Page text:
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Old 08-11-2009, 03:42 PM   #16
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I would argue that the Federal Reserve has been a political, rather than an independent, non-partisan office, ever since, and we should probably evaluate ways to get this monetary institution back on track.
How can it be a political office when Fed Chairmen serve under both Democratic and Republican administrations?
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Old 08-11-2009, 04:05 PM   #17
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How can it be a political office when Fed Chairmen serve under both Democratic and Republican administrations?
Two reasons.

One, the Fed's actions will reflect on the popularity of the President, so the same political and corporate influences that affect the behaviour of Congress are probably quite fiercely lobbying for the Federal Reserve to act in a way that is to their favour.

Two, the Fed can be replaced by the President once his term is up. This is currently the case with Bernanke, as his term is expiring this year. So, again, if you don't play politics the right way, you could be replaced by someone who will.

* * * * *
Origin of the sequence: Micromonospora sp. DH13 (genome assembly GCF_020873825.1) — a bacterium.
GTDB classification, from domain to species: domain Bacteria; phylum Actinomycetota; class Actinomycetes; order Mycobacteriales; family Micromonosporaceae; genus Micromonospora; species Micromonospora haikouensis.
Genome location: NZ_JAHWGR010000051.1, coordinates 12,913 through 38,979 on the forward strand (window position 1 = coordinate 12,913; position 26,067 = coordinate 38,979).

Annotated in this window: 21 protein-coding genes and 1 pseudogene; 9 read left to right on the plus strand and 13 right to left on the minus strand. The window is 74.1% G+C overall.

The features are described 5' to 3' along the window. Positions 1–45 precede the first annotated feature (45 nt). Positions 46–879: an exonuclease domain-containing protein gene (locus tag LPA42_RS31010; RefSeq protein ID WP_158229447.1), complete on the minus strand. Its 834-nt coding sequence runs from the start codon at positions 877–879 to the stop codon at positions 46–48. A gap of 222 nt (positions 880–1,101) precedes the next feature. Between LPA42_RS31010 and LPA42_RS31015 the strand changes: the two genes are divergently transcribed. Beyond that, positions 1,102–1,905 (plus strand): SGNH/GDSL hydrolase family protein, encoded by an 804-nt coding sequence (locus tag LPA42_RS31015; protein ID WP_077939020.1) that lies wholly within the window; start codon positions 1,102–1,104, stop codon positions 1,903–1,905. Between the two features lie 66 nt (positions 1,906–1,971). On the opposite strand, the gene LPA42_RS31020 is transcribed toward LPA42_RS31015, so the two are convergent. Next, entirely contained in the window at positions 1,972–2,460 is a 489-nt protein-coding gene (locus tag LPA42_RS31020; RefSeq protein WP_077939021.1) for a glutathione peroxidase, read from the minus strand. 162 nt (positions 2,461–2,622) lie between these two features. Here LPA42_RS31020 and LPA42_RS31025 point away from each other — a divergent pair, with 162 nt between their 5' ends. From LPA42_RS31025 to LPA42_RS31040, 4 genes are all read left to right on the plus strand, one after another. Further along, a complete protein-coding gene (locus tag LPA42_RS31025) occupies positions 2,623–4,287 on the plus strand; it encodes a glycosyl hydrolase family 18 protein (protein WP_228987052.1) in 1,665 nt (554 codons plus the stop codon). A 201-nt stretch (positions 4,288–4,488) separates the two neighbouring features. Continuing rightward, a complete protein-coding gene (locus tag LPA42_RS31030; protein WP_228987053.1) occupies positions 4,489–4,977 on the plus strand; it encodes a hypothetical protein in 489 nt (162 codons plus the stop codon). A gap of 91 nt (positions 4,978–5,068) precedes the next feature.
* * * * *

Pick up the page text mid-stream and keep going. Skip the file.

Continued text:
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Old 08-11-2009, 04:40 PM   #18
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Two reasons.

One, the Fed's actions will reflect on the popularity of the President, so the same political and corporate influences that affect the behaviour of Congress are probably quite fiercely lobbying for the Federal Reserve to act in a way that is to their favour.

Two, the Fed can be replaced by the President once his term is up. This is currently the case with Bernanke, as his term is expiring this year. So, again, if you don't play politics the right way, you could be replaced by someone who will.
The terms of the Board of Governors (i.e. not the chairman) are staggered and last 14 years, which reduces political pressure, according to the The Fed web site. Another party they have to answer to is their own shareholders - i.e. the banks.